by Stephen Markley
It began with the economic devastation of cities and towns in America's Rust Belt, and the housing crisis that sparked the Great Recession of 2007-09. It accelerated when the news of thousands of deaths annually from drug overdoses, many of them in the country's small towns and rural areas, started making headlines. And it culminated in the political tsunami of 2016, when voters in many of those same communities tipped the electoral balance in Donald Trump's favor in Pennsylvania, Michigan and Wisconsin and sent him to the White House.
Nonfiction writers and memoirists like George Packer (The Great Unwinding) and J.D. Vance (Hillbilly Elegy) have captured the roiling sense of unease and dislocation that has gripped the United States in the first two decades of the 21st century. It was inevitable that an ambitious novelist eventually would take on that task. In his bold debut novel, Ohio, Stephen Markley visits the fictional northeastern Ohio town of New Canaan to paint in vivid colors the shattered dreams and stunted lives of young adults removed by roughly a decade from their high school graduation. It's an intensely realistic and keenly observed portrait that puts a human face on subjects often obscured by statistics and expert opinion.
Structured as four novella-length sections and a brief, shocking coda, the contemporary action of the novel unfolds over the course of a single night in the summer of 2013. On that evening, four people--three of them members of the Class of 2004 and one two years their junior--return to New Canaan, "the microcosm poster child of middle-American angst," to deal with some painful or difficult piece of unfinished business.
Bill Ashcraft, a bitter critic of the wars in Iraq and Afghanistan whose political activism has foundered as a result of an intemperate tweet, is carrying a mysterious package from New Orleans to earn $2,000. Stacey Moore, a graduate student in literature, comes home for an encounter with the mother of her high school lover Lisa Han, missing since graduation, and to deliver a letter to her estranged brother. Dan Eaton, a veteran of multiple deployments to Iraq and Afghanistan who has lost an eye in combat, returns to visit a former girlfriend. And Tina Ross, who's never made it farther away than the nearby town where she works at Walmart, is back to avenge a terrible wrong inflicted on her.
Markley slips effortlessly from each character's crisis on that single night into reminiscences of their high school days. But these are anything but the happy recollections of idyllic prom dates or joyful autumn nights at the football stadium. There are darker memories unleashed here, ones that include rape and a suspected murder.
All of those memories have been shadowed by the specter of 9/11 and the economic decline that seems to have slowed the characters' progress into adulthood. "Their generation, the classes of the first five years of the infant millennium," as Markley sums them up, "were all stepping through life with a piano suspended above them and bull's-eyes on the crowns of their skulls."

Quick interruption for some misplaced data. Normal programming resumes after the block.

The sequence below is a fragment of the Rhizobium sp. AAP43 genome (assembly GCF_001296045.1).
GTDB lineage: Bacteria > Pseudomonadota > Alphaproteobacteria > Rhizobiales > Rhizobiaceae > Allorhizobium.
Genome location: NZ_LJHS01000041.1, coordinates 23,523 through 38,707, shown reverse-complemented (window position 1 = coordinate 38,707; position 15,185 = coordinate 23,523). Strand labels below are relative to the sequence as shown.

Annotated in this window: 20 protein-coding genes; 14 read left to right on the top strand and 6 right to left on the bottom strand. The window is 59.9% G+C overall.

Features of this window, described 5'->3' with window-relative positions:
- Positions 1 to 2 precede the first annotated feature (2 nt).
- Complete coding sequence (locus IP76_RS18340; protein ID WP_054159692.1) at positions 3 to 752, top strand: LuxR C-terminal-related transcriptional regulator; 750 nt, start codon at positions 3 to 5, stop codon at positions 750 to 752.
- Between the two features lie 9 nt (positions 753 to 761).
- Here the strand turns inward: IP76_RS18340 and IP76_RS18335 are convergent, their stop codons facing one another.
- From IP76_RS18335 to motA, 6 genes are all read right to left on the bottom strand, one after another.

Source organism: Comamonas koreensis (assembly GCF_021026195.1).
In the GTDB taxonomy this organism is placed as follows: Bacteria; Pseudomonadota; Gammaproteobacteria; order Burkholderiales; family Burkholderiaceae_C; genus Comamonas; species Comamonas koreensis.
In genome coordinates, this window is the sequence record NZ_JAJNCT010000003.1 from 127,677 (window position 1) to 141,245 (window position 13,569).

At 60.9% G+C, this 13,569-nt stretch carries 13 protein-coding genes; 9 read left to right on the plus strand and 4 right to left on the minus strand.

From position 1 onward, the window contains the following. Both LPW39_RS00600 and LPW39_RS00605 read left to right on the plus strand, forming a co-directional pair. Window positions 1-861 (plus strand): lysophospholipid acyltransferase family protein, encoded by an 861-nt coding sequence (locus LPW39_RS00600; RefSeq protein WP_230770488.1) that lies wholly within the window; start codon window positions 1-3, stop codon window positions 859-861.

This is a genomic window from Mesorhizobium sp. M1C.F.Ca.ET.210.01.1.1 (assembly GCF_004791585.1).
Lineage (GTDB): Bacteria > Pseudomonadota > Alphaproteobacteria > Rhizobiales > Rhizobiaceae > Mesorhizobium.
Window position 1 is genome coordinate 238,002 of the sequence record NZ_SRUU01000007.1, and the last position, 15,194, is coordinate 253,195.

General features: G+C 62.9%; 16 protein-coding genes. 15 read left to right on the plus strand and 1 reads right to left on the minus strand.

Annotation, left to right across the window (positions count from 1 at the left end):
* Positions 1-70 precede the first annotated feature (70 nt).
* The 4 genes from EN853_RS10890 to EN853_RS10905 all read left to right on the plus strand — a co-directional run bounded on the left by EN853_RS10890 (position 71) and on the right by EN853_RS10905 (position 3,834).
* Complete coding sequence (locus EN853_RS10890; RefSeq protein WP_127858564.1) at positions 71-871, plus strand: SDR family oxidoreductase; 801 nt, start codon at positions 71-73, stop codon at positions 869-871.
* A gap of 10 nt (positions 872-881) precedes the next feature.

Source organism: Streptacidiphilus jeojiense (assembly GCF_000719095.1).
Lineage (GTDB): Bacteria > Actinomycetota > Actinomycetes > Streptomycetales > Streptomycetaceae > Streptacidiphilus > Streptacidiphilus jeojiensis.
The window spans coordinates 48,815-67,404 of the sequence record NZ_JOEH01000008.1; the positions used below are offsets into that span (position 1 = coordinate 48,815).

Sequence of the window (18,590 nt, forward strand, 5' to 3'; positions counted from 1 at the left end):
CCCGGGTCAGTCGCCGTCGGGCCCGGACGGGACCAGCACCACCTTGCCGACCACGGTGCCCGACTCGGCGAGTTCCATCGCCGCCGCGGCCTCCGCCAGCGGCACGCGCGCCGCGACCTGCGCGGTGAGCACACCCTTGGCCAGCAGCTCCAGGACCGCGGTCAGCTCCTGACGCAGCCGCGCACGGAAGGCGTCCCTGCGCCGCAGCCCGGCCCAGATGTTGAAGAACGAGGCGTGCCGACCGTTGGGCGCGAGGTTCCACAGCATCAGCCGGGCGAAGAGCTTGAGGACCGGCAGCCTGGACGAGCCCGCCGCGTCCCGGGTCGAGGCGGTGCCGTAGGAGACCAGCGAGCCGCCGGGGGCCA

Dan Eaton, for one, who's been emotionally and physically devastated by his service in the wars of the Middle East--his anguish revealed in vividly rendered scenes--comes to question the point of that service as he reflects on the death of Rick Brinklan. Rick is one of several losses from the high school football team (the death of the quarterback by overdose among them), whose star, Todd Beaufort, loses his grip on dreams of fame at Ohio State and an NFL career.
And though it's been spared the worst of the damage of industry fleeing for places where cheap labor is readily available, their home town, New Canaan, seems as if it's treading water. Like some of its real-life counterparts, the town, "one of the minor places that bore the aftershocks of deindustrialization," reflects the telltale signs of decay. The steel plant, an "ugly industrial boil" that closed in the 1980s, has been left standing by a town "hoping that someday whatever mechanized processes lay inside would simply start back up of their own accord."
But for all his evident desire to make a big statement about America's current troubled temperament, Markley doesn't neglect the intimate dimension of his characters' inner lives. In the most emotionally resonant section of the novel, for example, he describes the love between Stacey Moore and Lisa Han, an affair whose intensity is equal to the risk these high school girls take that their relationship will be exposed. It's a profoundly empathetic and moving portion of the novel. And in the novel's concluding scene, when Bill Ashcraft confesses to Stacey, "You have no idea how much I miss all of them. How sorry I am for everything," we've come to share his sense of regret.
Ohio is a dark and deeply felt examination of a generation confronting problems that can't be solved quickly or with ease. It won't be the last novel written about the current troubles in small-town America, but it has earned a place in any conversation about the important role fiction can play in reflecting life back to us when we look squarely in the mirror. --Harvey Freedenberg